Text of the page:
High-energy Brantly tries to slow things down

High-energy Brantly tries to slow things down

High-energy Brantly tries to slow things down

NEW YORK -- Highly energized by nature, Rob Brantly's challenge is slowing everything down.

The 24-year-old Marlins catcher is winding down in a trying season.

Acquired from the Tigers in July 2012, Brantly was Miami's Opening Day starter. But he's had his challenges at the plate and fielding his position. His inexperience was again evident in Saturday's Game 2 doubleheader loss to the Mets at Citi Field.

Brantly was charged with a passed ball, and he was unable to run down a foul ball near the screen on a play that should have been made. This season has been a growing experience for the left-handed-hitting catcher.

In early August, Brantly was optioned to Triple-A New Orleans, and he was brought back to the big leagues as a September callup.

Brantly's playing time has come sparingly, but he's striving to improve by observing as much as he can, and making the most of his opportunities.

"It's not like you can make up four months of a season that didn't quite go your way," Brantly said. "I think the biggest thing and my approach this last month is to make as many strides as I can in a forward direction.

"I think the biggest thing here is being able to simplify everything. From a defensive standpoint, approaching other hitters and calling a game, simplify my approach. You don't want to over-think and over-guess or try to out-guess hitters. It's a matter of doing what is necessary to getting them out."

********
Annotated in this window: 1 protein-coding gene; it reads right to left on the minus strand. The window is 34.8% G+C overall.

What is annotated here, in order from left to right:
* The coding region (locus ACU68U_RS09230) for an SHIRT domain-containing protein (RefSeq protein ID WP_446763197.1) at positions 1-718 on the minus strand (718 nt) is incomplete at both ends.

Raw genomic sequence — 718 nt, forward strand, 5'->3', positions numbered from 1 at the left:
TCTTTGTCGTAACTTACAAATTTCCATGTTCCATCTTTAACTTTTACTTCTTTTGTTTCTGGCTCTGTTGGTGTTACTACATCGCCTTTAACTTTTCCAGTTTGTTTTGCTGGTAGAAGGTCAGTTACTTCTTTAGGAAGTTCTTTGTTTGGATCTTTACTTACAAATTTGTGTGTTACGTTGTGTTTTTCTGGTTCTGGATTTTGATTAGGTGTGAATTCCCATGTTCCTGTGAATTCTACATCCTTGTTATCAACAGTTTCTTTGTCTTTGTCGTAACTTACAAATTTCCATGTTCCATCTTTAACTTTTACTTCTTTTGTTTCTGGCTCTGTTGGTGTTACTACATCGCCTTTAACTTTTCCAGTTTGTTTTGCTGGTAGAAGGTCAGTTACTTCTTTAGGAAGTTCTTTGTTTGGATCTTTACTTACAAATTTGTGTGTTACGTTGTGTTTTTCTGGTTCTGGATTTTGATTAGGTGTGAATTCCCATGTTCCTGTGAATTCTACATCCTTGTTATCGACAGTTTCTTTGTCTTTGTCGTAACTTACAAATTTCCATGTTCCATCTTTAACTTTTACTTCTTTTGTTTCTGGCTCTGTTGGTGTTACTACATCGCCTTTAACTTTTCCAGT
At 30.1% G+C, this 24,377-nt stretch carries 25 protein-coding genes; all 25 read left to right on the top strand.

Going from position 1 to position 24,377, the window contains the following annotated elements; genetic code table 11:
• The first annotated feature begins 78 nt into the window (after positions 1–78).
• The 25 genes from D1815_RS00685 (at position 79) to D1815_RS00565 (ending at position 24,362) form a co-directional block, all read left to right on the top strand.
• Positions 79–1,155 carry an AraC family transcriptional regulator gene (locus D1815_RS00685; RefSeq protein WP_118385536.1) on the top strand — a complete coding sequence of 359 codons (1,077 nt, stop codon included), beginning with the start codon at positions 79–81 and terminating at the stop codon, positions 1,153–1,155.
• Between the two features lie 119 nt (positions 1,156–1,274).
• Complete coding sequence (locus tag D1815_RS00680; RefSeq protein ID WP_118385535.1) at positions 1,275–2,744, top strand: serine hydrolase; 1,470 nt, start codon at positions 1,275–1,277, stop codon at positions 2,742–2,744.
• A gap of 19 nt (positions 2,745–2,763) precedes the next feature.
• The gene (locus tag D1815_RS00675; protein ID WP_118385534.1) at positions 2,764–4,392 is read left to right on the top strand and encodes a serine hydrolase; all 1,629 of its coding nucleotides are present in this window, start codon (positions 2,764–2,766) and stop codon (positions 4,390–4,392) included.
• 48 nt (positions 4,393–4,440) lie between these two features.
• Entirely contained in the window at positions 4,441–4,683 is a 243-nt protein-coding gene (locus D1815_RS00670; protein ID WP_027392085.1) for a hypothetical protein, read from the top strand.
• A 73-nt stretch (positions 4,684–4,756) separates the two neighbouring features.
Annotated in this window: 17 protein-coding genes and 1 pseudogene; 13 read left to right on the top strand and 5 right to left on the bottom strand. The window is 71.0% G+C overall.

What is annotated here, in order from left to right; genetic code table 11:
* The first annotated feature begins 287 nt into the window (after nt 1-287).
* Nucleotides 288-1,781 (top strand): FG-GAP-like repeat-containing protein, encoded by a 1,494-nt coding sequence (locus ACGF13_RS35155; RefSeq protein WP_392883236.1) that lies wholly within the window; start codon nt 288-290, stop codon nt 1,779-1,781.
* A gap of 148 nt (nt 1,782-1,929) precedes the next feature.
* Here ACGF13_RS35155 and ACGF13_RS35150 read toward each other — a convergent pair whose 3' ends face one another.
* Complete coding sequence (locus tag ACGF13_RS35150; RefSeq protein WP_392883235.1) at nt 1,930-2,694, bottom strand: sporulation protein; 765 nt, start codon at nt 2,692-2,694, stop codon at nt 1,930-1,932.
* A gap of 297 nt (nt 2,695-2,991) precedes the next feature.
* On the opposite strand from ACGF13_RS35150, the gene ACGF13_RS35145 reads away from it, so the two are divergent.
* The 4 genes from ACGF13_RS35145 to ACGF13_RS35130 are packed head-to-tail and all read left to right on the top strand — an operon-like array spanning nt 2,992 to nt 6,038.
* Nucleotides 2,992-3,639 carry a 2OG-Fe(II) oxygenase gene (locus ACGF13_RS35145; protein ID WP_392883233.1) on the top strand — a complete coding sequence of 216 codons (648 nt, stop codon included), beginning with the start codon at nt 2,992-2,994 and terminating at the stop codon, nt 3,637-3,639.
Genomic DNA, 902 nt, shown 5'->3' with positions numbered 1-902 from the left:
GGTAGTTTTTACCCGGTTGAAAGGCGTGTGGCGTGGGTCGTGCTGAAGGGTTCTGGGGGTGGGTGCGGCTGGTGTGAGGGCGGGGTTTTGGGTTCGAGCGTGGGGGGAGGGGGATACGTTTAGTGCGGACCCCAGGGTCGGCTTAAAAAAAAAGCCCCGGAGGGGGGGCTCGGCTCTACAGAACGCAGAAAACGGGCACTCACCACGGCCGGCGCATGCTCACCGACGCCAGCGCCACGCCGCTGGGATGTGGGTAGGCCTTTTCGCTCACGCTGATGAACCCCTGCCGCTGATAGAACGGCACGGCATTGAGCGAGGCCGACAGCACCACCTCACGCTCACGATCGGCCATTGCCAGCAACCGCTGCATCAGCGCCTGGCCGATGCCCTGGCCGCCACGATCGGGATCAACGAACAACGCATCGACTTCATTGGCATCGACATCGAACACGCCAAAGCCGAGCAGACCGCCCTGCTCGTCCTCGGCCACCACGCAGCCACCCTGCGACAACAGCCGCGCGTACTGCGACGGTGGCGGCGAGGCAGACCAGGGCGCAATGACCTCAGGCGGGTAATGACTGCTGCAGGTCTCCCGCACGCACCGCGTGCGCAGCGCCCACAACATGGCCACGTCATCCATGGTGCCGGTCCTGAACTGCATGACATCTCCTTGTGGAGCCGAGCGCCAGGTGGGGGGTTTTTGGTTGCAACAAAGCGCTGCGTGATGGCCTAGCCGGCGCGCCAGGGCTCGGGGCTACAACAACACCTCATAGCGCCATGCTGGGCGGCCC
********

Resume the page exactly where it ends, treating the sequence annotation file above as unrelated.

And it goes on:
Coming out of Spring Training, the Marlins knew defense was going to be a work in progress for Brantly. But they felt confident he would be a productive hitter.

But at the plate, it's been a struggle, as well, reflected by his .215 batting average in 65 games. On Saturday night, he did line a long drive to the gap in left-center, but the ball was run down on the warning track by Eric Young Jr.

"Hitting-wise, it's about trying not to do too much," Brantly said. "I need to make sure I'm getting the right pitches to swing at, and my bat will take care of the rest."

Joe Frisaro is a reporter for MLB.com. He writes a blog, called The Fish Pond. Follow him on Twitter